PEAK 2.0 is changing the way long-term care facilities are doing business in Kansas
There has been significant national debate surrounding fee-for-service versus pay-for-performance reimbursement systems in the health care arena, and long-term care services are no exception. For example, starting in 2019, a Skilled Nursing Facility’s Medicare reimbursement rate will depend on that facility’s performance on identified quality indicators. While there is general consensus that quality should be rewarded, the devil is in the details. Quantifying quality is hard. In order to capture nuance across diverse patient populations, pay-for-performance models are generally complex and administratively time consuming for providers and payers alike.
PEAK 2.0 and the new Kansas Model
Kansas, however, has taken a different approach to the metrics of quality improvement. In 2012, the Kansas Department for Aging and Disability Services (“Medicaid”) partnered with Kansas State University to form the PEAK (Promoting Excellent Alternatives in Kansas) 2.0 program. Designed to promote a culture change to person-centered care, PEAK 2.0’s model eschews patient outcomes and instead focuses on basic benchmarks of effective, patient-centered operations. Participants who meet the simplified benchmarks are entitled to enhanced Medicaid reimbursement rates, which run from fifty cents to four dollars per resident. Currently 320 Kansas facilities are enrolled in this voluntary program.
How it Works:
PEAK 2.0 also represents an example of an innovative public-private partnership. While fully funded by Medicaid, this voluntary program is administered through the Kansas State University Center on Aging, which is responsible for the education and evaluation of participants. Its overarching goal is to improve the lives of long-term care facility residents through innovations in patient care and, interestingly, by providing staff with more independence and giving them a vested interest in resident outcomes. To this end it is structured with four main categories: Resident Choice, Staff Empowerment, Home Environment, and Meaningful Life.
Once a long-term care provider enrolls in the PEAK 2.0 program, they receive extensive training concerning patient-centered care from PEAK 2.0 staff at Kansas State University. At the end of the training, which typically lasts a year, the long-term care facility chooses one component from the four categories to adopt. This allows the facility to slowly implement the program and to devote the necessary time and resources to truly change the culture to provide patient-centered care. Each participating facility must provide an action plan outlining how they will successfully implement their chosen component.
Kansas State University’s Center on Aging monitors each participating provider to ensure that they are progressing towards the ultimate goal of achieving patient-centered care and improving the lives of residents. The participants slowly phase in all four components of the program until they are fully compliant.
A Closer Look at the Four Components of PEAK 2.0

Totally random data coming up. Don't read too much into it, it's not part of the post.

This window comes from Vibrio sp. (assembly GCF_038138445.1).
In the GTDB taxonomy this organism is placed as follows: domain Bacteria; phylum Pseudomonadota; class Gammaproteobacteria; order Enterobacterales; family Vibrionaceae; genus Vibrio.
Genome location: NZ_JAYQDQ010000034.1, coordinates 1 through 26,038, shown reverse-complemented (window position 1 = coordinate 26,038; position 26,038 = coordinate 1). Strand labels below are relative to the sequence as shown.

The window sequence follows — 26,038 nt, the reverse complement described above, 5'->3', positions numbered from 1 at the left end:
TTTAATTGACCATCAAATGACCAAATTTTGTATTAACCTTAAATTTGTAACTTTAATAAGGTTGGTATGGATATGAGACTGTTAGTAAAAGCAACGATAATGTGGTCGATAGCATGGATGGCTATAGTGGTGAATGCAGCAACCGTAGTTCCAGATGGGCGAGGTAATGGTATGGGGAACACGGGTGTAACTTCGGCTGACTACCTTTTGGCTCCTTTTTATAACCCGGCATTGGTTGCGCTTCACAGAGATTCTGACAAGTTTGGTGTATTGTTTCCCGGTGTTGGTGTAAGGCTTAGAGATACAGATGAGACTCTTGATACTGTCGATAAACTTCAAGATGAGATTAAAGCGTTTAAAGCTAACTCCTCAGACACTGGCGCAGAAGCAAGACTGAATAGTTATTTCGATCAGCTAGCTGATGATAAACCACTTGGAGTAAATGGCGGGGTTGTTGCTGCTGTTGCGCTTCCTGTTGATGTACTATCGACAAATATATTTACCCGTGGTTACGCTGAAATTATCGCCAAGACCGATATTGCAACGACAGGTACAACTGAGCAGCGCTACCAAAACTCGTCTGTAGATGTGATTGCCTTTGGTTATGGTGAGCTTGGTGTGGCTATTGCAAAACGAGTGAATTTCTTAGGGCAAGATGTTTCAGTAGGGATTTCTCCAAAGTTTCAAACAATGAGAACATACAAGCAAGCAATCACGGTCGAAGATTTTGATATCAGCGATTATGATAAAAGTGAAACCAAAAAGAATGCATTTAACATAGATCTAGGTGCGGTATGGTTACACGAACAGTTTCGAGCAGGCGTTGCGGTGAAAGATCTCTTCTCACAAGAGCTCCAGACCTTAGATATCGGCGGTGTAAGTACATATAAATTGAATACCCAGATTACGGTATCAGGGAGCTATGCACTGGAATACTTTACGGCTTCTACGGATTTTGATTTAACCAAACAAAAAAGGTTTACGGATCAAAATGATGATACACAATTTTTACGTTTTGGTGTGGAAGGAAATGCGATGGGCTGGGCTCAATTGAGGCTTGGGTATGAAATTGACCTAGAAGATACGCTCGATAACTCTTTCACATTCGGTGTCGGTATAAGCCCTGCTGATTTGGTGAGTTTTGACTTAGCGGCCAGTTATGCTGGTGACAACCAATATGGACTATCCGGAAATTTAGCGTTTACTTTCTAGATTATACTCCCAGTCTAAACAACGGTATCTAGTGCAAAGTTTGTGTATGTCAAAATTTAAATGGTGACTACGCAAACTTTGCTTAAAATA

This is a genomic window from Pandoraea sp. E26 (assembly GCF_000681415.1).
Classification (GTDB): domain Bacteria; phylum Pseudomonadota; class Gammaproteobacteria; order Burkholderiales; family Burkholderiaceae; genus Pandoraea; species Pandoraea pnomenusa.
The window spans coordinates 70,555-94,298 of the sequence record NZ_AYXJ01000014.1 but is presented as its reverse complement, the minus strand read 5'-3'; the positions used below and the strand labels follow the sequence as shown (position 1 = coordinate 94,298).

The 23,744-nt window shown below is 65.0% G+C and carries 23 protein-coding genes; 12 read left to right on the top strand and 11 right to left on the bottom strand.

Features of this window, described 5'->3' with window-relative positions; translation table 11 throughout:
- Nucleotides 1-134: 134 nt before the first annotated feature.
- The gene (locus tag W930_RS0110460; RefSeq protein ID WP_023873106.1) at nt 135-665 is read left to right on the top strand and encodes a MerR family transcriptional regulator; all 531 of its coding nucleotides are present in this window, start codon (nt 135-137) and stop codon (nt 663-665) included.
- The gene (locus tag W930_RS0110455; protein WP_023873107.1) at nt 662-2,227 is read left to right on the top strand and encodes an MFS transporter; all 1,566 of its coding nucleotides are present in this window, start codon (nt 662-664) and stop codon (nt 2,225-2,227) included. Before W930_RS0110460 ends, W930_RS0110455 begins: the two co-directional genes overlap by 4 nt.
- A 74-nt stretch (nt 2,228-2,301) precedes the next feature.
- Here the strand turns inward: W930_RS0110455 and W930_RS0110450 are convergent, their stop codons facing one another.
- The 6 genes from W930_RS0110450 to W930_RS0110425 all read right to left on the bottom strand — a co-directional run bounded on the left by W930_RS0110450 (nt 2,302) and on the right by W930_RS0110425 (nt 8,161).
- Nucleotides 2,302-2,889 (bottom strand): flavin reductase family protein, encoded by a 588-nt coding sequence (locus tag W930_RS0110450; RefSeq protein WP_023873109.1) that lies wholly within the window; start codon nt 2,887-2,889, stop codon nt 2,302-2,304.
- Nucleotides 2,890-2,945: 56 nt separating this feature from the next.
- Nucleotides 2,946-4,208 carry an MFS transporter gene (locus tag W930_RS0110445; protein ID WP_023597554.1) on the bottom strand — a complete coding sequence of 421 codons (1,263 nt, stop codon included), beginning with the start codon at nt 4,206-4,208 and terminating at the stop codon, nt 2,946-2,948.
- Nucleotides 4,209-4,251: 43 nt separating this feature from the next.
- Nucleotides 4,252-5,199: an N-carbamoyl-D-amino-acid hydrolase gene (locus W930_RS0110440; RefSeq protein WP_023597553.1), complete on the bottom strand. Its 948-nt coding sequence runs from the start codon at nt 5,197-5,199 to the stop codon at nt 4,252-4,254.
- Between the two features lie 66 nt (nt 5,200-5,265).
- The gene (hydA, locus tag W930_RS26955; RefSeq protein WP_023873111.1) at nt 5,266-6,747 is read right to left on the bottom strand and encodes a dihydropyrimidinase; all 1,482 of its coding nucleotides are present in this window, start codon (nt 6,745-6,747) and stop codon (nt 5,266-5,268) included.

The Four Components of the PEAK model (Resident Choice, Staff Empowerment, Home Environment, and Meaningful Life) and how they are evaluated merit a closer look.
Resident Choice is designed to put the power in every day choices back in residents’ hands. Facilities are evaluated based on standing protocols and policies that support a resident’s autonomy in the areas of eating, sleeping, bathing and daily routine. Examples include basic indicators such as: diversity in menu options, demonstrated training of care providers in alternative bathing protocols, and collection of patient preferences for daily routine at time of admission.
Staff Empowerment aims to create an environment where staff can both support residents’ choices and where staff has autonomy and room for growth. Staff can become empowered by making their own schedules, having staff-led teams, and having non-managerial staff attend training programs.
Home Environment seeks to ensure that each resident has the opportunity to feel like the long-term care facility is his or her home and that their space is treated with the respect and privacy a person’s home deserves. This can be achieved by allowing residents to participate in the design of their personal space, by providing private spaces for residents to gather with their families, and by reducing interference from the facility by removing carts from hallways and turning off overhead pages.
The final category, Meaningful Life, targets the residents’ emotional well-being and community integration. Facilities are evaluated based on the support accorded to residents’ in planning their own social activities, participating in chores, and forming community connections.
PEAK 2.0: Investing in Organizational Infrastructure
The two most often cited complaints about value-based purchasing for providers are (1) complexity and (2)(despite the complicated algorithms) that the benchmarks don’t accurately reflect the patients’ diagnostic complexity and the actual cost of care. Kansas’ approach to value-based purchasing is novel in that it focuses not on the clinical outcomes of individual patients, but instead focuses on investing in cultural organizational change. While incremental, the effect that this investment in broad organizational change can have is incalculable. This non-punitive, collaborative approach to quality improvement serves as a model for effecting change.